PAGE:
As noted, plaintiffs claim that the Power Stroke was unreasonably dangerous due to inadequate warnings. Both plaintiffs and defendants have retained battling "human factors" experts to testify regarding whether the Power Stroke warning systems were adequate.[2] Each side seeks to exclude the other's expert in this regard.

I. Michael Wogalter, Ph.D.

Plaintiffs have retained Michael Wogalter, Ph.D., to testify that the warning systems associated with the Power Stroke are defective. See Wogalter Report, Exhibit A to Memorandum In Support Of Defendants' Motion To Strike Plaintiffs' Expert Michael Wogalter, Ph. D. ("Defendants' Memorandum") (Doc. #66) filed October 25, 2013. Specifically, Wogalter opines that (1) the format of the on-product warnings is inadequate due to the placement and relatively small size of the text; and (2) the operator manual is inadequate because it does not describe the connection between fire and explosion hazards and the shutdown and storage procedure. Id. at 12. Defendants urge the Court to exclude Wogalter's opinions because they are unreliable and would not aid the jury.[3] Defendants' Memorandum (Doc. #66) at 2. Specifically, defendants assert that Wogalter's opinions are unreliable because he has not seen the Power Stroke machine, he did not read the entire operator manual and he did not conduct scientific experiments or analysis regarding the Power Stroke warning system. Id. at 9-10. Defendants also assert that Wogalter's opinions are unnecessary because they fall within the normal comprehension and understanding of the average juror. Id. at 5.

Under Kansas law, whether a warning is adequate depends upon whether it is reasonable under the circumstances. See Ralston v. Smith & Nephew Richards, Inc. , 275 F.3d 965, 975 (10th Cir. 2001). To be adequate, a warning must be comprehensible to the average user and convey to the mind of a user a fair indication of the nature and extent of the danger. Wheeler v. John Deere Co. , 862 F.2d 1404, 1413 (10th Cir. 1988). The determination whether a warning is adequate is a question of fact. See Graham v. Wyeth Labs., Div. of Am. Home Prod. Corp. , 666 F.Supp. 1483, 1499 (D. Kan. 1987).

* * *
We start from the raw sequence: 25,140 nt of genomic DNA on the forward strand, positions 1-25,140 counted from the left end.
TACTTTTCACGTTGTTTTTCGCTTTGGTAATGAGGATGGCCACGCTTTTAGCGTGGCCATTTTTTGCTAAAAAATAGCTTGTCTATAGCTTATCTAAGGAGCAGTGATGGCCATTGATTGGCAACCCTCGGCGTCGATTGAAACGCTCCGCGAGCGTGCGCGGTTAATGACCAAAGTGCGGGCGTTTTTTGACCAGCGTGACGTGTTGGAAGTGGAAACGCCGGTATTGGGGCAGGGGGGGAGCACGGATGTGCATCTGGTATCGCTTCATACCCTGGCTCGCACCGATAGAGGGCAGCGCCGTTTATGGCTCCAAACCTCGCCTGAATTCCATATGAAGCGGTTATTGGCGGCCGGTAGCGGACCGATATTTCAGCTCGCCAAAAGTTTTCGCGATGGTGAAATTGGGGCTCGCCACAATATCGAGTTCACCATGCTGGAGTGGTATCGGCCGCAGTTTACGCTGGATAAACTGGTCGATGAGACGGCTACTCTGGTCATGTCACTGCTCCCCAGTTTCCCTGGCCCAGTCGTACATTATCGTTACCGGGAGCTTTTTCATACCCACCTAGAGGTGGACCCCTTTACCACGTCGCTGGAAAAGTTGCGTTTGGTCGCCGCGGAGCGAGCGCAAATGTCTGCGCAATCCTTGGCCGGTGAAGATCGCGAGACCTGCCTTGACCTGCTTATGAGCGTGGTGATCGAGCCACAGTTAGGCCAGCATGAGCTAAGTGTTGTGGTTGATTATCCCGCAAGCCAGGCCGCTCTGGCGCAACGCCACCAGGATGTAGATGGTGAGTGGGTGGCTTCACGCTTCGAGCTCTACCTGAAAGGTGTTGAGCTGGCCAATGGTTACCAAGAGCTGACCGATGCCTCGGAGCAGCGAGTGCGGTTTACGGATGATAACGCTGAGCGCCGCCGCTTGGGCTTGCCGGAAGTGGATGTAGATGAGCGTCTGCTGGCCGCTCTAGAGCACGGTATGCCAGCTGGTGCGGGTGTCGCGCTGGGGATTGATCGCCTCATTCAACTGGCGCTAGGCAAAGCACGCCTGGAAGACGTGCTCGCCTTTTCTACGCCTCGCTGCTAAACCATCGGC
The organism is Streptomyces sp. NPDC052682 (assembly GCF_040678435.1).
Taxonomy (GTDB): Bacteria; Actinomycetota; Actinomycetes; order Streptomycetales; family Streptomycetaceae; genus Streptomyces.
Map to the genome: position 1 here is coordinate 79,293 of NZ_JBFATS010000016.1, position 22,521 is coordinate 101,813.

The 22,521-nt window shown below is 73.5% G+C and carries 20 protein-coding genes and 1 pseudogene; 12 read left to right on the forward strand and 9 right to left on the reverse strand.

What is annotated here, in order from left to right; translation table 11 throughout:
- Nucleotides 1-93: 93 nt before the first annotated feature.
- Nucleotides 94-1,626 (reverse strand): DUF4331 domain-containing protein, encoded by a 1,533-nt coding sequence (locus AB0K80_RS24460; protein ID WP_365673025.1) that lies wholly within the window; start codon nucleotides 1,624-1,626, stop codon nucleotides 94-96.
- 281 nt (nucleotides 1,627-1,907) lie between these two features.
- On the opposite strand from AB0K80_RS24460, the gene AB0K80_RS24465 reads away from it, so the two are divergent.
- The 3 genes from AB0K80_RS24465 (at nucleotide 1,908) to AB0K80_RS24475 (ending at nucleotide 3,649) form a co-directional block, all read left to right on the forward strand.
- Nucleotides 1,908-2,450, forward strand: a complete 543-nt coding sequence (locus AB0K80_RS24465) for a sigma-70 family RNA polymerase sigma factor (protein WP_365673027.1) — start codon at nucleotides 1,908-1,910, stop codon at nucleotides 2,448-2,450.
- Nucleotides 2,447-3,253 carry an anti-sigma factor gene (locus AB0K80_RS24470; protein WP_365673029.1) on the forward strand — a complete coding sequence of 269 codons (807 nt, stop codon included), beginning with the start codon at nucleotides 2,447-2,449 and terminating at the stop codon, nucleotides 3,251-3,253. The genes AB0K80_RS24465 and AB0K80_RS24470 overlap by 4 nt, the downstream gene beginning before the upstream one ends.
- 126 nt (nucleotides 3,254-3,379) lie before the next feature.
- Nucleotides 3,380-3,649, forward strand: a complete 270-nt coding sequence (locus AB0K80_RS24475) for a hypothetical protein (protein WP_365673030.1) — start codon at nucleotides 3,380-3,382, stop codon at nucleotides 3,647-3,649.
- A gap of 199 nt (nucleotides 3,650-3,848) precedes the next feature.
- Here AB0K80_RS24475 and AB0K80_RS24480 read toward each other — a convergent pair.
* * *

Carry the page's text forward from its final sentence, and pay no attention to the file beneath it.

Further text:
Upon careful review, the Court finds that Wollack's proposed testimony will not aid the jury in determining the facts and understanding the evidence in this case. The Power Stroke operator manual and on-product warnings were written for average consumers, i.e. individuals similar to those who will sit on the jury. See, e.g., Wilson v. Thompson/Ctr. Arms Co., No. 05-6493, 2007 WL 4727640, at *1 (E.D. La. Nov. 1, 2007). Thus, the jurors will be fully capable to assess plaintiffs' claims that the on-product warnings and operator manual do not adequately convey a fair indication of the nature and extent of the danger, i.e. that storing a hot pressure washer can ignite nearby combustible materials. See id. Because the issues are within the realm of common understanding and knowledge of the average juror, the Court will exclude Wogalter's proposed expert testimony.[4] See, e.g., Snoznik , 2010 WL 1924483, at *19 (to be admissible human factors expert testimony must provide more than common sense observations to jury); Calvit v. Procter & Gamble Mfg. Co. , 207 F.Supp.2d 527, 529 (M.D. La. 2002) (excluding human factors expert testimony regarding adequacy of warning); see also Simon v. Simon , 260 Kan. 731, 740, 924 P.2d 1255, 1262 (Kan. 1996) (human factors expert testimony which simply evaluates commonplace situations and occurrences within comprehension and understanding of average juror not admissible).

II. Dr. Nathan Dorris

Defendants have retained Dr. Nathan Dorris to testify that the warning systems associated with the Power Stroke are reasonable and adequate. See Dorris Report, Exhibit A to Plaintiffs' Motion (Doc. #61). Specifically, Dorris opines that (1) the Power Stroke warnings are reasonable and appropriate; and (2) the fire hazard posed by the Power Stroke is obvious based on common life experience. Id. at 4-8. Plaintiffs urge the Court to exclude Dorris's testimony because (1) his opinion regarding reasonableness constitutes a legal conclusion; (2) his opinion regarding the obvious nature of the hazard will not assist the trier of fact.[5] Plaintiffs' Motion (Doc. #61) at 3-8.

Similar to Wogalter's opinions, the Court finds that Dorris' opinions will not aid the jury in determining the facts and understanding the evidence in this case. As discussed, the Power Stroke operator manual and on-product warnings were written for consumers similar to individuals who will sit on the jury. Thus, the jurors will be fully capable to assess whether the Power Stroke warnings are adequate, i.e. whether they reasonably convey to the average user a fair indication of the nature and extent of the danger. Because the fact issues are within the realm of common understanding and knowledge of the average juror, the Court will exclude Dorris' testimony.[6] See, e.g., Snoznik , 2010 WL 1924483, at *19; Wilson, 2007 WL 4727640, at *1; Calvit , 207 F.Supp.2d at 529; see also Simon , 260 Kan. at 740, 924 P.2d at 1262.

IT IS THEREFORE ORDERED that Plaintiffs' Motion To Exclude The Testimony Of Dr. Nathan Dorris And Memorandum In Support Thereof (Doc. #61) filed October 25, 2013 be and hereby is SUSTAINED.

IT IS FURTHER ORDERED that Defendants' Motion To Strike Plaintiffs' Expert Michael Wogalter, Ph.D. (Doc. #65) filed October 25, 2013 be and hereby is SUSTAINED.